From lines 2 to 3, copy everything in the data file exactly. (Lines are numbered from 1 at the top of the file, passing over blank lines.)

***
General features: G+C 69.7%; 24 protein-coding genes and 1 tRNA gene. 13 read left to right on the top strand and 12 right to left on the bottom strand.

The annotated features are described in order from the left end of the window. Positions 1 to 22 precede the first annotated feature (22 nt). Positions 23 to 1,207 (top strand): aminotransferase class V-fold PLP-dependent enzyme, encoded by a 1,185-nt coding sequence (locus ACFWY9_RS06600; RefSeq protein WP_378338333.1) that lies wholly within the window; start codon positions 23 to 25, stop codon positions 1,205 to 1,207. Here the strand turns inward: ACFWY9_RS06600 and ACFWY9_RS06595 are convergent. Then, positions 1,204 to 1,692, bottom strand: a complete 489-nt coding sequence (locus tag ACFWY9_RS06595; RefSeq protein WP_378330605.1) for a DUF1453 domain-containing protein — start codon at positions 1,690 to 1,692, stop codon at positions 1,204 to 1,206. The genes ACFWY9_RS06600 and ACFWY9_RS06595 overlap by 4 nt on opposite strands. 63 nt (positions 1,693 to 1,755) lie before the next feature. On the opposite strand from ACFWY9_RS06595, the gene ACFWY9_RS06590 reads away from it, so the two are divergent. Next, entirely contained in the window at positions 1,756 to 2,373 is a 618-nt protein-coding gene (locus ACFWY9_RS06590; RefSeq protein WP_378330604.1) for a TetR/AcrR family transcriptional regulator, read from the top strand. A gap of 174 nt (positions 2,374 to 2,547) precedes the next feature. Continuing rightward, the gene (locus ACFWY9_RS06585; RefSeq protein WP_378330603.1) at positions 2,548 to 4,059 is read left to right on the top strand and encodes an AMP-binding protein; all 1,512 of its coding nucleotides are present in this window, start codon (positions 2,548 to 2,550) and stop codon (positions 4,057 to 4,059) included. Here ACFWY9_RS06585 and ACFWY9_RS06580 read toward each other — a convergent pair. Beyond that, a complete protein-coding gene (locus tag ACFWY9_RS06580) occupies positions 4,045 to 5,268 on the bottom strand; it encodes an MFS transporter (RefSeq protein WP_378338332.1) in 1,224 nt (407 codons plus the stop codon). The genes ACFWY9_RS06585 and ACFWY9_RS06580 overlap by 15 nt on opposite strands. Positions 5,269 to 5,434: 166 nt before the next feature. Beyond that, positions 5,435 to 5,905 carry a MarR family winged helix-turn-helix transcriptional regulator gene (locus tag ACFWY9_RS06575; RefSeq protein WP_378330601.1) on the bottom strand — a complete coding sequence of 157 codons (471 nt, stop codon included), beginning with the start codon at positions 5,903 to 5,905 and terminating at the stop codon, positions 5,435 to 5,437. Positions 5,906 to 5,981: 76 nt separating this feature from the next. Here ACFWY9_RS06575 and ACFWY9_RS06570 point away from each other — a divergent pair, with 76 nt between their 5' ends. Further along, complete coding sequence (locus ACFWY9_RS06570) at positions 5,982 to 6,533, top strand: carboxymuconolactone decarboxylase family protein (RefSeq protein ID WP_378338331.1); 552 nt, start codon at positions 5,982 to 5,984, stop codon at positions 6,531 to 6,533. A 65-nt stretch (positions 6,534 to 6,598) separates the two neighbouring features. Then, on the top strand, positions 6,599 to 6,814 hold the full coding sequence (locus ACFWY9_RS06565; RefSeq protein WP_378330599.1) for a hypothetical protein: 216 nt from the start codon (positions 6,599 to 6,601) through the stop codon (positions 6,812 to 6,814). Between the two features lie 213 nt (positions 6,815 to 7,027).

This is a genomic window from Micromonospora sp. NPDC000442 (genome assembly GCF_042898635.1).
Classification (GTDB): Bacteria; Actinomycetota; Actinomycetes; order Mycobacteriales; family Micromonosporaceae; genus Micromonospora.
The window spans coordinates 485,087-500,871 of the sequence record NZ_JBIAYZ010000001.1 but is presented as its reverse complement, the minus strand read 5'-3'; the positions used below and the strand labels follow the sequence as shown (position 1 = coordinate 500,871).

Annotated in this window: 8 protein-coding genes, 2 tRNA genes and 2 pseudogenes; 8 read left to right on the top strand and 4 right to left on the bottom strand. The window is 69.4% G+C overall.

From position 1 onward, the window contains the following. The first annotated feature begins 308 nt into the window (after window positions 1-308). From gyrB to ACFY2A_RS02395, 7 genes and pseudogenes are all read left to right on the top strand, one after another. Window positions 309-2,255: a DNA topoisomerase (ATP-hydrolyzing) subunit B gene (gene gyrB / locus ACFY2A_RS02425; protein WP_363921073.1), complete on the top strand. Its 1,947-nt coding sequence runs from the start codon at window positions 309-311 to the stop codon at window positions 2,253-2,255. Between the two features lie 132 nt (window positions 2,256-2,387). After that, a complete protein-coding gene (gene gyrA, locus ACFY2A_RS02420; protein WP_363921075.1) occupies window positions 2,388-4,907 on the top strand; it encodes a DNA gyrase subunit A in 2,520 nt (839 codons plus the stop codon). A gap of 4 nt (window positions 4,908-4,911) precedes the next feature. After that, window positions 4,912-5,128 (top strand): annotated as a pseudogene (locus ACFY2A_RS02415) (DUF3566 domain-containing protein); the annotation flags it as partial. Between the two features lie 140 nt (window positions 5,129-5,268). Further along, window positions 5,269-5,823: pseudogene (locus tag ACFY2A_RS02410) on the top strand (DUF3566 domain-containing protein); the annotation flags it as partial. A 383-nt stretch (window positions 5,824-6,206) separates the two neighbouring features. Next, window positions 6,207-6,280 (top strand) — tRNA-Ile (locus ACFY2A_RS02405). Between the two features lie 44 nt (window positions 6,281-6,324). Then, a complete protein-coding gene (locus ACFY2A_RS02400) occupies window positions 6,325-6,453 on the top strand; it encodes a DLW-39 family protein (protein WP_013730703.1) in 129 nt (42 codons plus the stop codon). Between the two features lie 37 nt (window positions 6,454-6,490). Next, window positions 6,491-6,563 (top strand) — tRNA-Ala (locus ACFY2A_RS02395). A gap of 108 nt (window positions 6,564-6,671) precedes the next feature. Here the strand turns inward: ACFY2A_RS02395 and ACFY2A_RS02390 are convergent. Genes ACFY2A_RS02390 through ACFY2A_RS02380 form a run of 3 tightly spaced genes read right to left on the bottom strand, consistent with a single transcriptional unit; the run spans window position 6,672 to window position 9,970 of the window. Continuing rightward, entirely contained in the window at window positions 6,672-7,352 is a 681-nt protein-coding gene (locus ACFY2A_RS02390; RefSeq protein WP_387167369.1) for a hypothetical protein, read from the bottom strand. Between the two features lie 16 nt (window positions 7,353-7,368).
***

The annotated features are described in order from the left end of the window. Positions 1 to 22 precede the first annotated feature (22 nt). Positions 23 to 1,207 (top strand): aminotransferase class V-fold PLP-dependent enzyme, encoded by a 1,185-nt coding sequence (locus ACFWY9_RS06600; RefSeq protein WP_378338333.1) that lies wholly within the window; start codon positions 23 to 25, stop codon positions 1,205 to 1,207. Here the strand turns inward: ACFWY9_RS06600 and ACFWY9_RS06595 are convergent. Then, positions 1,204 to 1,692, bottom strand: a complete 489-nt coding sequence (locus tag ACFWY9_RS06595; RefSeq protein WP_378330605.1) for a DUF1453 domain-containing protein — start codon at positions 1,690 to 1,692, stop codon at positions 1,204 to 1,206. The genes ACFWY9_RS06600 and ACFWY9_RS06595 overlap by 4 nt on opposite strands. 63 nt (positions 1,693 to 1,755) lie before the next feature. On the opposite strand from ACFWY9_RS06595, the gene ACFWY9_RS06590 reads away from it, so the two are divergent. Next, entirely contained in the window at positions 1,756 to 2,373 is a 618-nt protein-coding gene (locus ACFWY9_RS06590; RefSeq protein WP_378330604.1) for a TetR/AcrR family transcriptional regulator, read from the top strand. A gap of 174 nt (positions 2,374 to 2,547) precedes the next feature. Continuing rightward, the gene (locus ACFWY9_RS06585; RefSeq protein WP_378330603.1) at positions 2,548 to 4,059 is read left to right on the top strand and encodes an AMP-binding protein; all 1,512 of its coding nucleotides are present in this window, start codon (positions 2,548 to 2,550) and stop codon (positions 4,057 to 4,059) included. Here ACFWY9_RS06585 and ACFWY9_RS06580 read toward each other — a convergent pair. Beyond that, a complete protein-coding gene (locus tag ACFWY9_RS06580) occupies positions 4,045 to 5,268 on the bottom strand; it encodes an MFS transporter (RefSeq protein WP_378338332.1) in 1,224 nt (407 codons plus the stop codon). The genes ACFWY9_RS06585 and ACFWY9_RS06580 overlap by 15 nt on opposite strands. Positions 5,269 to 5,434: 166 nt before the next feature. Beyond that, positions 5,435 to 5,905 carry a MarR family winged helix-turn-helix transcriptional regulator gene (locus tag ACFWY9_RS06575; RefSeq protein WP_378330601.1) on the bottom strand — a complete coding sequence of 157 codons (471 nt, stop codon included), beginning with the start codon at positions 5,903 to 5,905 and terminating at the stop codon, positions 5,435 to 5,437. Positions 5,906 to 5,981: 76 nt separating this feature from the next. Here ACFWY9_RS06575 and ACFWY9_RS06570 point away from each other — a divergent pair, with 76 nt between their 5' ends. Further along, complete coding sequence (locus ACFWY9_RS06570) at positions 5,982 to 6,533, top strand: carboxymuconolactone decarboxylase family protein (RefSeq protein ID WP_378338331.1); 552 nt, start codon at positions 5,982 to 5,984, stop codon at positions 6,531 to 6,533. A 65-nt stretch (positions 6,534 to 6,598) separates the two neighbouring features. Then, on the top strand, positions 6,599 to 6,814 hold the full coding sequence (locus ACFWY9_RS06565; RefSeq protein WP_378330599.1) for a hypothetical protein: 216 nt from the start codon (positions 6,599 to 6,601) through the stop codon (positions 6,812 to 6,814). Between the two features lie 213 nt (positions 6,815 to 7,027).

This is a genomic window from Micromonospora sp. NPDC000442 (genome assembly GCF_042898635.1).